A genealogist who has compiled an archive of Irish Jewry spanning four centuries has presented copies of it to the Mayor of Dublin.
Retired businessman Stuart Rosenblatt collated the comprehensive 16-volume record dating back to 1664 and featuring births, marriages, burials, school records and census information.
Mr Rosenblatt handed over a set of 12 volumes to the Lord Mayor of Dublin, Críona Ní Dhálaigh, at a ceremony on Tuesday.
"This marks a first for Ireland and a first in the world where the archival history of a country's ethnic minority over the last 300 years has been made freely accessible," Mr Rosenblatt said.
"So for anyone with Irish Jewish ancestry - and there are thousands worldwide - a wealth of information awaits."
Mr Rosenblatt heads the Irish Jewish Genealogical Society, a division of Dublin's Irish Jewish Museum. The project stemmed from his efforts to trace his own roots.
"I was researching my family tree and I discovered that my grandmother wasn't my grandmother at all [they were not even related].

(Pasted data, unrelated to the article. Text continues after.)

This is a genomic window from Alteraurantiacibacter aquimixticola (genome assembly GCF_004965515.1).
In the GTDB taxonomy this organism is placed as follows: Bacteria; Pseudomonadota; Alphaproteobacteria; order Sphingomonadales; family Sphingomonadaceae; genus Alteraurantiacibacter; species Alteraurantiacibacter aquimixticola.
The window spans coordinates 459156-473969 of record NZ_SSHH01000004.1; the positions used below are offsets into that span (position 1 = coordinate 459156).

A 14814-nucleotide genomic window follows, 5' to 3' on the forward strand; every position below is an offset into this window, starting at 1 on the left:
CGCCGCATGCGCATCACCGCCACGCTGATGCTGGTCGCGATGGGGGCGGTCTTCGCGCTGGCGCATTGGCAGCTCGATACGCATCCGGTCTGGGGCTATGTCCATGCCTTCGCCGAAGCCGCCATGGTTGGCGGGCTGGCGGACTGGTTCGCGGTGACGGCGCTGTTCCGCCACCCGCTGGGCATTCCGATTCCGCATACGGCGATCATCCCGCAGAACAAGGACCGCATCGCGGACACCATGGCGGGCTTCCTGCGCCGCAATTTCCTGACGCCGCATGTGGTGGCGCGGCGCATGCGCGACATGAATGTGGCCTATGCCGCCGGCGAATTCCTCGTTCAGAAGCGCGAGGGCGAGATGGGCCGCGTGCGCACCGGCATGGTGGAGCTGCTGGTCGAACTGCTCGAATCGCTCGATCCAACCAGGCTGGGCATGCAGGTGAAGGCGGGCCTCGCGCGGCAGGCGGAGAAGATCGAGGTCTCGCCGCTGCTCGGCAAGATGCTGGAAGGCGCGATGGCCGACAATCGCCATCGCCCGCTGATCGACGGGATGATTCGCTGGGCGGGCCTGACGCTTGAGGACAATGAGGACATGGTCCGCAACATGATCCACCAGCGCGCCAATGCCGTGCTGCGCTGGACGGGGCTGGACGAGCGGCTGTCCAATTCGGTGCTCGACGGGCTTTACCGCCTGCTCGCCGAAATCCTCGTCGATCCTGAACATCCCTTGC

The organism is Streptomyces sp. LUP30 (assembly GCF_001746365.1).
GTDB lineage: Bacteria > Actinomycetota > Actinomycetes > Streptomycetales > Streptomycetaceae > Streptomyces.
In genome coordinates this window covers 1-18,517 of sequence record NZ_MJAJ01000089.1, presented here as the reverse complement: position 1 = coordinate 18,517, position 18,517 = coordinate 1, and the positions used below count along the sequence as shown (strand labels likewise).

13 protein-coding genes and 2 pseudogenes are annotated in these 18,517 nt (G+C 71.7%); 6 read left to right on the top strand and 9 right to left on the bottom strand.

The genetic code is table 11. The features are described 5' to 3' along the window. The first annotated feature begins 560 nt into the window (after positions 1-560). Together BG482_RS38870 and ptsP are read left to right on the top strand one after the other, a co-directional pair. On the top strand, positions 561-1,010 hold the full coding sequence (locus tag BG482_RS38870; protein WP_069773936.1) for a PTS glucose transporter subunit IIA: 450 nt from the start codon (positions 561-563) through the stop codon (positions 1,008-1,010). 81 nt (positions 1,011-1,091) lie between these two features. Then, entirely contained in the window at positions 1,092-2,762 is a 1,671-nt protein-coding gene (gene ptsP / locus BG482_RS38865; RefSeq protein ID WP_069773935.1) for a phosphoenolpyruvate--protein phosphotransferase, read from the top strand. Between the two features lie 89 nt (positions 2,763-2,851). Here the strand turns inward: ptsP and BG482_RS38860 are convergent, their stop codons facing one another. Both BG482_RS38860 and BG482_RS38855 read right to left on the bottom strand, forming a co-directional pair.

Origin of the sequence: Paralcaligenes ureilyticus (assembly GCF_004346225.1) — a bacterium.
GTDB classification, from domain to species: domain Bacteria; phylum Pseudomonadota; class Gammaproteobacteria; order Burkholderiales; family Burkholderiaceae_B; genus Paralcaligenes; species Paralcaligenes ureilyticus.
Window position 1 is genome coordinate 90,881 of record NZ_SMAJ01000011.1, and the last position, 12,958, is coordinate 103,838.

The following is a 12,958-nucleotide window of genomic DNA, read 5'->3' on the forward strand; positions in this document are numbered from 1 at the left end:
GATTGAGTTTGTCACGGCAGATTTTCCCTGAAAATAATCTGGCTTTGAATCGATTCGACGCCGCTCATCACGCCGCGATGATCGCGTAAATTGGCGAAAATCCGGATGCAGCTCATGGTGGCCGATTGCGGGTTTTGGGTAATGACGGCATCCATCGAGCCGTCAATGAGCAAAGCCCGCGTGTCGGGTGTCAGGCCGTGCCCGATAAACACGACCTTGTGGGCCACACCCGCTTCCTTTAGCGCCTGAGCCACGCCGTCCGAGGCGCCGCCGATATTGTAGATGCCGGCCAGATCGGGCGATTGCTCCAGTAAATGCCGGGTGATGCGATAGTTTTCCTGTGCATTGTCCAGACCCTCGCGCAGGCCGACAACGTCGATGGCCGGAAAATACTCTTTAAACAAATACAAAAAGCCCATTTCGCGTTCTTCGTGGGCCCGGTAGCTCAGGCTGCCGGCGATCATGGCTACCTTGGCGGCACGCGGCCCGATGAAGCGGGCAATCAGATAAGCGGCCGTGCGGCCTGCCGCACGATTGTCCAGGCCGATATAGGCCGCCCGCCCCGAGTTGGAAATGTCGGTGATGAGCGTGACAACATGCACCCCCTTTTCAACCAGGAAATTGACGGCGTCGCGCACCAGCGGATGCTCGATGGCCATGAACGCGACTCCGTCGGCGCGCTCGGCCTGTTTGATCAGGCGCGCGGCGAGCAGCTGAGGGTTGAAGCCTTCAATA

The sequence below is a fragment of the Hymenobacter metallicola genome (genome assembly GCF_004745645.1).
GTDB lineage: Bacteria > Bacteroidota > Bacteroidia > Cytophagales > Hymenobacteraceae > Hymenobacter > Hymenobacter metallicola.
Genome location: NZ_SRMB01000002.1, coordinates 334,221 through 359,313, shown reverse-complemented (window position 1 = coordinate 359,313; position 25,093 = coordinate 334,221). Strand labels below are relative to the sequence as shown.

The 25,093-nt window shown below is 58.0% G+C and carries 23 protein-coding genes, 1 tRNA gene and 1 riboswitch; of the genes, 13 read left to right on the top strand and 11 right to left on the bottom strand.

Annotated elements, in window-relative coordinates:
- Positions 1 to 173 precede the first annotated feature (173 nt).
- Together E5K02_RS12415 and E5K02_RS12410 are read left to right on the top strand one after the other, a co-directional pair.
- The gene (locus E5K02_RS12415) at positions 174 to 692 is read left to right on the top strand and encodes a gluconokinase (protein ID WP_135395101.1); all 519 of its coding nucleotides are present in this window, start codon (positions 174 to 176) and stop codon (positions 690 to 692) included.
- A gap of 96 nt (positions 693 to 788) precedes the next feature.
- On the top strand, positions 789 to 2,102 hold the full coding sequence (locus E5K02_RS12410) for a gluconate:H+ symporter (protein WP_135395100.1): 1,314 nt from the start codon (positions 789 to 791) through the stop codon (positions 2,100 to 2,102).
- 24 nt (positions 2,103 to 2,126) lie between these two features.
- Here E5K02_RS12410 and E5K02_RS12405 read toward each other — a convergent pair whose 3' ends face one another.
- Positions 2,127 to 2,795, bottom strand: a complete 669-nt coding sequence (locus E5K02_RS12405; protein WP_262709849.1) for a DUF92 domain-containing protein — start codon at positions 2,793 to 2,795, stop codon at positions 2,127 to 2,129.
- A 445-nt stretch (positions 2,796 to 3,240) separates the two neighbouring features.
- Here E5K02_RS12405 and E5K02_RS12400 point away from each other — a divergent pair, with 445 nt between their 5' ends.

"And I also found records about the Jewish community that others would not know existed. It's became a compulsive hobby.
"Over the past 20 years, Jewish communities around the world have become increasingly interested in their European ancestry, with many visiting the lands once inhabited by thriving communities which had existed for many centuries.
"Although the Jewish presence in Great Britain is well documented and, therefore, largely accessible to researchers around the world, Ireland is a totally different story. It is only now being revealed in detail."
He considered "this enormous collection, spanning approximately three centuries and containing details of over 52,000 individual records, as not only an enduring testament to my community and our ancestors. It is more an archival memorial to their important contribution to our much loved adopted homeland."
His records have been called upon by the team of the hit TV series Who Do You Think You Are? on both sides of the Atlantic.
Actress and author Rashida Jones, the daughter of composer Quincy Jones, learned about her Jewish ancestors. "Dervla Kirwan, the actress, found her Hebrew origins through the records."
But Mr Rosenblatt is still trying to complete his own family search. "I am looking for anyone doing work on Zarnow in Poland as I am trying to find [details about] my grandmother there."